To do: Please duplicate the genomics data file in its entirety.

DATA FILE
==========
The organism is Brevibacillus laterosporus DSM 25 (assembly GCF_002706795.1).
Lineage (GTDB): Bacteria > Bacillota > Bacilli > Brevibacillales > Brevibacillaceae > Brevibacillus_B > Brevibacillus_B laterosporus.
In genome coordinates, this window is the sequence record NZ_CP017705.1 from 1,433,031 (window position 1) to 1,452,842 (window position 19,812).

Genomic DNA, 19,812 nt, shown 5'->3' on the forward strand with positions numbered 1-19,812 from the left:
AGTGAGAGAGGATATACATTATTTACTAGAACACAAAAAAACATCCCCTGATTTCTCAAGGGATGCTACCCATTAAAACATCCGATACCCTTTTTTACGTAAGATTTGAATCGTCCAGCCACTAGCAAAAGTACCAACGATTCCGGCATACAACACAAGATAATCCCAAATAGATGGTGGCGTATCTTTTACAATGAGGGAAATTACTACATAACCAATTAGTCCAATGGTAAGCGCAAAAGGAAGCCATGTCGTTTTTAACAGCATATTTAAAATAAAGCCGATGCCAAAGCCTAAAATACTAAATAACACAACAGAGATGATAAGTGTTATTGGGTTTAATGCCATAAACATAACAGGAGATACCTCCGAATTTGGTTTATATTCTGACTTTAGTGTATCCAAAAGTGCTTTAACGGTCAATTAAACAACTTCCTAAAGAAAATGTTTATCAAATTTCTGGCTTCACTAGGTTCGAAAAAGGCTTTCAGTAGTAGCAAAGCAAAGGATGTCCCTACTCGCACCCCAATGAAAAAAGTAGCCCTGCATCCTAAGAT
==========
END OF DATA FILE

The organism is Brevibacillus laterosporus DSM 25 (assembly GCF_002706795.1).
Lineage (GTDB): Bacteria > Bacillota > Bacilli > Brevibacillales > Brevibacillaceae > Brevibacillus_B > Brevibacillus_B laterosporus.
In genome coordinates, this window is the sequence record NZ_CP017705.1 from 1,433,031 (window position 1) to 1,452,842 (window position 19,812).

Genomic DNA, 19,812 nt, shown 5'->3' on the forward strand with positions numbered 1-19,812 from the left:
AGTGAGAGAGGATATACATTATTTACTAGAACACAAAAAAACATCCCCTGATTTCTCAAGGGATGCTACCCATTAAAACATCCGATACCCTTTTTTACGTAAGATTTGAATCGTCCAGCCACTAGCAAAAGTACCAACGATTCCGGCATACAACACAAGATAATCCCAAATAGATGGTGGCGTATCTTTTACAATGAGGGAAATTACTACATAACCAATTAGTCCAATGGTAAGCGCAAAAGGAAGCCATGTCGTTTTTAACAGCATATTTAAAATAAAGCCGATGCCAAAGCCTAAAATACTAAATAACACAACAGAGATGATAAGTGTTATTGGGTTTAATGCCATAAACATAACAGGAGATACCTCCGAATTTGGTTTATATTCTGACTTTAGTGTATCCAAAAGTGCTTTAACGGTCAATTAAACAACTTCCTAAAGAAAATGTTTATCAAATTTCTGGCTTCACTAGGTTCGAAAAAGGCTTTCAGTAGTAGCAAAGCAAAGGATGTCCCTACTCGCACCCCAATGAAAAAAGTAGCCCTGCATCCTAAGAT